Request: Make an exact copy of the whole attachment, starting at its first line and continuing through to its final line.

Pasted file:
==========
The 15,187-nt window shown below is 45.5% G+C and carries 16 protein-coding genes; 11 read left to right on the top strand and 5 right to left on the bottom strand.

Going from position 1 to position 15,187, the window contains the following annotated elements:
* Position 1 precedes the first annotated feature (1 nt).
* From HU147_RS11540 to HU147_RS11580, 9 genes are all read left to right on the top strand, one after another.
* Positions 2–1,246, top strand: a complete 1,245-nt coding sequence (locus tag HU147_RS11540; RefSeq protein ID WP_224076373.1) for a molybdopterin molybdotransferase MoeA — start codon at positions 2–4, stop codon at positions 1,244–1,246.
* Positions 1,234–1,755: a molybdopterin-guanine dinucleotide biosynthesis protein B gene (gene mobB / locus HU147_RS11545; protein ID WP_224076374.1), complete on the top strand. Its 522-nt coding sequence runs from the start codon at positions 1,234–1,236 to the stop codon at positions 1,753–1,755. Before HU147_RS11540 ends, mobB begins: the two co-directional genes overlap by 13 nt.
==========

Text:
The 15,187-nt window shown below is 45.5% G+C and carries 16 protein-coding genes; 11 read left to right on the top strand and 5 right to left on the bottom strand.

Going from position 1 to position 15,187, the window contains the following annotated elements:
* Position 1 precedes the first annotated feature (1 nt).
* From HU147_RS11540 to HU147_RS11580, 9 genes are all read left to right on the top strand, one after another.
* Positions 2–1,246, top strand: a complete 1,245-nt coding sequence (locus tag HU147_RS11540; RefSeq protein ID WP_224076373.1) for a molybdopterin molybdotransferase MoeA — start codon at positions 2–4, stop codon at positions 1,244–1,246.
* Positions 1,234–1,755: a molybdopterin-guanine dinucleotide biosynthesis protein B gene (gene mobB / locus HU147_RS11545; protein ID WP_224076374.1), complete on the top strand. Its 522-nt coding sequence runs from the start codon at positions 1,234–1,236 to the stop codon at positions 1,753–1,755. Before HU147_RS11540 ends, mobB begins: the two co-directional genes overlap by 13 nt.